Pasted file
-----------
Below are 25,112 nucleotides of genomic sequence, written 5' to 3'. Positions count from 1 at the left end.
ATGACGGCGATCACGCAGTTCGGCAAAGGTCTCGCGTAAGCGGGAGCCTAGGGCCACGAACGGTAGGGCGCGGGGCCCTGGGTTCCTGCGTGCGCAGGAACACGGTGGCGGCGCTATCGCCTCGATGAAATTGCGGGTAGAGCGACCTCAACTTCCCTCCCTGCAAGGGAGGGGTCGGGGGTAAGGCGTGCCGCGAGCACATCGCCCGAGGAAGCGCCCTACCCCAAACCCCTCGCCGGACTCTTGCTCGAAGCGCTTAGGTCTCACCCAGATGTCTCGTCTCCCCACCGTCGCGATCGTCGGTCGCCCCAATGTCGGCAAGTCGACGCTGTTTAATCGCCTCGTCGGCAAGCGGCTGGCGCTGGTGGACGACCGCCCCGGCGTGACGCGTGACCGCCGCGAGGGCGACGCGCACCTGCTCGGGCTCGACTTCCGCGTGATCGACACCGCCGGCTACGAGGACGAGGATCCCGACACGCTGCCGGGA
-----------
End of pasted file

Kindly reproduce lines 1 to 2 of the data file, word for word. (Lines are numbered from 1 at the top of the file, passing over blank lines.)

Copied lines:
Below are 25,112 nucleotides of genomic sequence, written 5' to 3'. Positions count from 1 at the left end.
ATGACGGCGATCACGCAGTTCGGCAAAGGTCTCGCGTAAGCGGGAGCCTAGGGCCACGAACGGTAGGGCGCGGGGCCCTGGGTTCCTGCGTGCGCAGGAACACGGTGGCGGCGCTATCGCCTCGATGAAATTGCGGGTAGAGCGACCTCAACTTCCCTCCCTGCAAGGGAGGGGTCGGGGGTAAGGCGTGCCGCGAGCACATCGCCCGAGGAAGCGCCCTACCCCAAACCCCTCGCCGGACTCTTGCTCGAAGCGCTTAGGTCTCACCCAGATGTCTCGTCTCCCCACCGTCGCGATCGTCGGTCGCCCCAATGTCGGCAAGTCGACGCTGTTTAATCGCCTCGTCGGCAAGCGGCTGGCGCTGGTGGACGACCGCCCCGGCGTGACGCGTGACCGCCGCGAGGGCGACGCGCACCTGCTCGGGCTCGACTTCCGCGTGATCGACACCGCCGGCTACGAGGACGAGGATCCCGACACGCTGCCGGGA